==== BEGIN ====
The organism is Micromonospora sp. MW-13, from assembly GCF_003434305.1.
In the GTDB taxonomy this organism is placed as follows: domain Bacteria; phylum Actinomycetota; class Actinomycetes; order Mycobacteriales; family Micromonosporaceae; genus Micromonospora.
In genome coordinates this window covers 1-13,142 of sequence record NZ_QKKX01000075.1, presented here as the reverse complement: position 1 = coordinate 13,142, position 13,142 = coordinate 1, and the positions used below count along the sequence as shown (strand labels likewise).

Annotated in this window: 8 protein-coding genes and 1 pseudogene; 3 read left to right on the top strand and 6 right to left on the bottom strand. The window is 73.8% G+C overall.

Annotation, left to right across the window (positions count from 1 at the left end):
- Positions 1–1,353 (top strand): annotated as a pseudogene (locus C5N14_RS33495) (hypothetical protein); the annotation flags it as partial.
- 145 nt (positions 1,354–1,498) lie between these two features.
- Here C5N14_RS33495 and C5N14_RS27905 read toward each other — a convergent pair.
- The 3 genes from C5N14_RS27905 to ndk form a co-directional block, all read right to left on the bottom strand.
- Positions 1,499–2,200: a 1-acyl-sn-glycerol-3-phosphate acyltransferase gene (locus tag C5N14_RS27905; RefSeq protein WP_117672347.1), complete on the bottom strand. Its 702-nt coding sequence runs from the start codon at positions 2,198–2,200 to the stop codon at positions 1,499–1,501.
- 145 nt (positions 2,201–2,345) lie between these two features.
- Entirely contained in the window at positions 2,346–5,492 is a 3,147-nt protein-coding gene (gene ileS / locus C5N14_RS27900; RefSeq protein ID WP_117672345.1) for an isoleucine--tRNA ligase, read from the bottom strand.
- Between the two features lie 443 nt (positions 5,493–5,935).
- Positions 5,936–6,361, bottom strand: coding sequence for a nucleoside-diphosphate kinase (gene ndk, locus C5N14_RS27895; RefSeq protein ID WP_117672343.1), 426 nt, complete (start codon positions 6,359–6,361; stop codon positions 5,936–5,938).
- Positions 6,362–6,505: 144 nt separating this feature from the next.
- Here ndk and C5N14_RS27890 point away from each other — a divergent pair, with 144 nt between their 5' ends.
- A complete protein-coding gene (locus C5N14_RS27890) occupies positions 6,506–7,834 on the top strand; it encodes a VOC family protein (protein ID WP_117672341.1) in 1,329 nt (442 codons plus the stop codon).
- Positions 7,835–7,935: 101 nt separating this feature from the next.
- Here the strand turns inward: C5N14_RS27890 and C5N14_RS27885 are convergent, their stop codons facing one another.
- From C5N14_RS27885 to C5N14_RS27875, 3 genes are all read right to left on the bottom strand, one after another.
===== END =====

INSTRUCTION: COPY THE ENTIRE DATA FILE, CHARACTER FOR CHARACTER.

The organism is Micromonospora sp. MW-13, from assembly GCF_003434305.1.
In the GTDB taxonomy this organism is placed as follows: domain Bacteria; phylum Actinomycetota; class Actinomycetes; order Mycobacteriales; family Micromonosporaceae; genus Micromonospora.
In genome coordinates this window covers 1-13,142 of sequence record NZ_QKKX01000075.1, presented here as the reverse complement: position 1 = coordinate 13,142, position 13,142 = coordinate 1, and the positions used below count along the sequence as shown (strand labels likewise).

Annotated in this window: 8 protein-coding genes and 1 pseudogene; 3 read left to right on the top strand and 6 right to left on the bottom strand. The window is 73.8% G+C overall.

Annotation, left to right across the window (positions count from 1 at the left end):
- Positions 1–1,353 (top strand): annotated as a pseudogene (locus C5N14_RS33495) (hypothetical protein); the annotation flags it as partial.
- 145 nt (positions 1,354–1,498) lie between these two features.
- Here C5N14_RS33495 and C5N14_RS27905 read toward each other — a convergent pair.
- The 3 genes from C5N14_RS27905 to ndk form a co-directional block, all read right to left on the bottom strand.
- Positions 1,499–2,200: a 1-acyl-sn-glycerol-3-phosphate acyltransferase gene (locus tag C5N14_RS27905; RefSeq protein WP_117672347.1), complete on the bottom strand. Its 702-nt coding sequence runs from the start codon at positions 2,198–2,200 to the stop codon at positions 1,499–1,501.
- 145 nt (positions 2,201–2,345) lie between these two features.
- Entirely contained in the window at positions 2,346–5,492 is a 3,147-nt protein-coding gene (gene ileS / locus C5N14_RS27900; RefSeq protein ID WP_117672345.1) for an isoleucine--tRNA ligase, read from the bottom strand.
- Between the two features lie 443 nt (positions 5,493–5,935).
- Positions 5,936–6,361, bottom strand: coding sequence for a nucleoside-diphosphate kinase (gene ndk, locus C5N14_RS27895; RefSeq protein ID WP_117672343.1), 426 nt, complete (start codon positions 6,359–6,361; stop codon positions 5,936–5,938).
- Positions 6,362–6,505: 144 nt separating this feature from the next.
- Here ndk and C5N14_RS27890 point away from each other — a divergent pair, with 144 nt between their 5' ends.
- A complete protein-coding gene (locus C5N14_RS27890) occupies positions 6,506–7,834 on the top strand; it encodes a VOC family protein (protein ID WP_117672341.1) in 1,329 nt (442 codons plus the stop codon).
- Positions 7,835–7,935: 101 nt separating this feature from the next.
- Here the strand turns inward: C5N14_RS27890 and C5N14_RS27885 are convergent, their stop codons facing one another.
- From C5N14_RS27885 to C5N14_RS27875, 3 genes are all read right to left on the bottom strand, one after another.